So Nathan Long makes the strategic decision to substitute Jane Carver, a six-foot biker chick, for John Carter. Even in Earth terms, she’s strong and, with her training as an Airborne Ranger, she’s more than able to defend herself against attack. Once she arrives on Waar and acquires the advantage of gravity, not only does she look good without the assistance of a bra, she’s also able to beat the ordinary warrior. Once she gets some training in the use of swords (a serious omission from her Ranger training), she can match the top exponents. In her travels, she meets two races. One we can describe as comparable to tigers with a tail that enables them to rear up and perform tasks using three arms. They are tribal, living the lives of hunter-gatherers, but with a reasonably well-developed society and minor skills in shamanic magic. In cultural terms, Jane Carver has come to this New World so they are the Red Indians out on the prairies. Living more civilised lives in cities, we have the purple “humans”. Naturally, they take one look at Jane’s fair skin and declare her a demon, i.e. doubly damned when you add in the disadvantage of being a woman.

There’s also a fascinating LGBT subtext. As a less civilised world, there’s something of a fixation with sex. Fortunately, this is not interracial but, among the purple ones, more or less anything goes. Poor Sai-Far is treated as a doll to be dressed in gender-inappropriate clothing and given make-up by one of the tiger girls. As a slave he’s bought and abused by an old man. Fortunately, the pirate who captures him is female and in the mood for conventional sex. That’s a relief for him. The love of his life is Wen-Jhai, a somewhat anal young lady, who becomes completely liberated after Jane gives her lessons in a woman’s right to enjoy sex. We have straight sex, gay sex and a threesome. Then there’s Lhan who swings both ways. And Jane who gets no action, what with her being a demon and strong enough to rip the arm (or any other member) off any man attempting unauthorised access. Her only hope is one of the women will take pity on her. We should also mention the concept of open marriage among the nobility. If the men see any lower status women, they can honour them in the usual way without this disturbing the love between equals, i.e. the noble women are expected to accept this lack of fidelity.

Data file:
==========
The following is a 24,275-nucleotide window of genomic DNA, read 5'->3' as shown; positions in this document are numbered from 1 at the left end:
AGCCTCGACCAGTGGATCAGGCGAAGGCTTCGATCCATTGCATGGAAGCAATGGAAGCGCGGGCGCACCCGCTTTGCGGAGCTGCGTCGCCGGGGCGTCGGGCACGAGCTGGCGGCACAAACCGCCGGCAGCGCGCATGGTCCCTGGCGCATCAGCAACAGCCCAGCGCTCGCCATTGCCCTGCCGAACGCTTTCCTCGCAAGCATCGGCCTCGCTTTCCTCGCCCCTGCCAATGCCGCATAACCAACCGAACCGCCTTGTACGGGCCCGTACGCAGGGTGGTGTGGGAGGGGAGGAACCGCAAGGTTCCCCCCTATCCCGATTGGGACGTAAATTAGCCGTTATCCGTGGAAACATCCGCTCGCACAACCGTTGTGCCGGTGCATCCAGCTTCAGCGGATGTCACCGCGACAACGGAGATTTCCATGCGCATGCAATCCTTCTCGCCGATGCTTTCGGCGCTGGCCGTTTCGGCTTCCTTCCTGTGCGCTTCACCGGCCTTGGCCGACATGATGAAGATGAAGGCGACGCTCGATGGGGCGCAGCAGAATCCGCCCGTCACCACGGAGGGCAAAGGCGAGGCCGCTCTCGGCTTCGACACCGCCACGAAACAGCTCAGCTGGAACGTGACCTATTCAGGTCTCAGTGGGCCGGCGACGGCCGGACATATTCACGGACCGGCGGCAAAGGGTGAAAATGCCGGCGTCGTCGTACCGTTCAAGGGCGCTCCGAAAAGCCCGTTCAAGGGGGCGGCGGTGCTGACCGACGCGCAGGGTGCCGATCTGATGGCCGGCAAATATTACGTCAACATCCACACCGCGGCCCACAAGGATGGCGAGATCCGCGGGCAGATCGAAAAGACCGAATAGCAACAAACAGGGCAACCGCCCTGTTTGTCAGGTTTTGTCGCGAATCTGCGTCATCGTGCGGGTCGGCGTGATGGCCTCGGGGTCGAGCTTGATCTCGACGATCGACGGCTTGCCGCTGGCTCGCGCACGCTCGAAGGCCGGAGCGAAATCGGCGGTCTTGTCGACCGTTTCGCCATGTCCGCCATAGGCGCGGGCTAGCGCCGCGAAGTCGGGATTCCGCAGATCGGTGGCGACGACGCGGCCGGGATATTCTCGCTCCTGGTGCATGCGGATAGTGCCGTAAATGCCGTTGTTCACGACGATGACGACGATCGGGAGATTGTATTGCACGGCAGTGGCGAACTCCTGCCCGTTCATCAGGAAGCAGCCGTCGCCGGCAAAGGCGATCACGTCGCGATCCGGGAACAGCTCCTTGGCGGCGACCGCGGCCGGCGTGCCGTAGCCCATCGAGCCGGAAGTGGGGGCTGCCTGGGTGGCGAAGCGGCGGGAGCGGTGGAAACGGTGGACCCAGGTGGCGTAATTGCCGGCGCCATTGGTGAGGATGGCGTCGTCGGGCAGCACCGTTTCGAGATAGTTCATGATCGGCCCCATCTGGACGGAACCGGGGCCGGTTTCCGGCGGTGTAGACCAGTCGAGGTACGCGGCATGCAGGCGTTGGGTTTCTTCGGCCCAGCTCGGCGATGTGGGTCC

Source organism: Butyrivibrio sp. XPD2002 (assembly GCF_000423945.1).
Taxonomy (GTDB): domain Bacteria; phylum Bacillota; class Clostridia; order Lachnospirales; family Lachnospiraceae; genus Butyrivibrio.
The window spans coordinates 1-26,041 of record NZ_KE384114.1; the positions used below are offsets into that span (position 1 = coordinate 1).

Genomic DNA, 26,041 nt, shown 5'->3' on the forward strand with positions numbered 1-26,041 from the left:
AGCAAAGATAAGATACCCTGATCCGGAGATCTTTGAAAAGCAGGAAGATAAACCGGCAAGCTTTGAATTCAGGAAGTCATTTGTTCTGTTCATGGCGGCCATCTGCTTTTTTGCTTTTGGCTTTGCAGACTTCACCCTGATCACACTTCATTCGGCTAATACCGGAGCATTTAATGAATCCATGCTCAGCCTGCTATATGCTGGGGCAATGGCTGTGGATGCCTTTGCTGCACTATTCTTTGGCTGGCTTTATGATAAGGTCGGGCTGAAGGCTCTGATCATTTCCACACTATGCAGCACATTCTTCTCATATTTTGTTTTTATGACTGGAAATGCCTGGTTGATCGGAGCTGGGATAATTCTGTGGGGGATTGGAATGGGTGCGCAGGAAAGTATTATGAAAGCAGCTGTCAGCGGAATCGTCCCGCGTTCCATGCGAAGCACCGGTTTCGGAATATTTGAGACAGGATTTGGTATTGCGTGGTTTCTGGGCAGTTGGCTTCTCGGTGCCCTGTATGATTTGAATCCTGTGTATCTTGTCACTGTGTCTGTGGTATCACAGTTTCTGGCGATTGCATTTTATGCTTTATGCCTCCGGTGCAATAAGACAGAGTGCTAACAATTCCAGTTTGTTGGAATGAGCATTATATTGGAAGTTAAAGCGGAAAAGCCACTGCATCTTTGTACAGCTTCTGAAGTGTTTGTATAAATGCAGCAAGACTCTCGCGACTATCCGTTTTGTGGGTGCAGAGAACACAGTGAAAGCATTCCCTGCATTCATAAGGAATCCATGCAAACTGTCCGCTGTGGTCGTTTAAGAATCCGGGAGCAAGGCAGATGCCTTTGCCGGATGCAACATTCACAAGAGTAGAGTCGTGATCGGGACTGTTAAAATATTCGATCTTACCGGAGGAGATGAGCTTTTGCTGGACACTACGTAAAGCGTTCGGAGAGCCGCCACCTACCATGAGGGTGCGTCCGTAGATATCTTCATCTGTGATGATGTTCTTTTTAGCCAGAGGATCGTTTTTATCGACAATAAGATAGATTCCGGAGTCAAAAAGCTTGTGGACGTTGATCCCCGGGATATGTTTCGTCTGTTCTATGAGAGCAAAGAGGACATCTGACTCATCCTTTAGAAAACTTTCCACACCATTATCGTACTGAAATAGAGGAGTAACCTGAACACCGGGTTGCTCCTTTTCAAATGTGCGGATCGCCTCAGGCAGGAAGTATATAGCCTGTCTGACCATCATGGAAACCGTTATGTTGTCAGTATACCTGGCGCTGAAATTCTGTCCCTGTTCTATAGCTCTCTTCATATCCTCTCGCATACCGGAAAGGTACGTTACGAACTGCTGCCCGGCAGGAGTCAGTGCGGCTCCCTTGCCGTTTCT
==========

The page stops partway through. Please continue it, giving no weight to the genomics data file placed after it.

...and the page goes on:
Put all this together and Jane Carver of Waar takes itself seriously, showing our heroine as a fish out of water and trying to avoid death at every turn. This is not a parody intent on mocking ERB-style Barsoom fantasy novels. Unlike the originals, this has a coherent plot and good character development. It’s also quite amusing — ERB tends to be humourless — as Jane meets pirates, gets sold into slavery, fights as a gladiator in the arena and is a one-woman swat team in putting down an armed rebellion against the local King. This puts it in the same bracket as a homage to the memory of John Carter (ironically about to be revived yet again, this time as a Hollywood blockbuster). I found it very enjoyable and would recommend it to anyone who has read the pulpy “covers” written by L Sprague De Camp, Fletcher Pratt, Christopher Stasheff, John Norman, Michael Moorcock, et al. This is so much better now we have a modern master of fantasy working on the recreation of a Barsoom world.

For a review of the sequel, see Swords of Waar.

As an aside, the artwork from Dave Dorman is also available in true Amazon style.

A copy of this book was sent to me for review.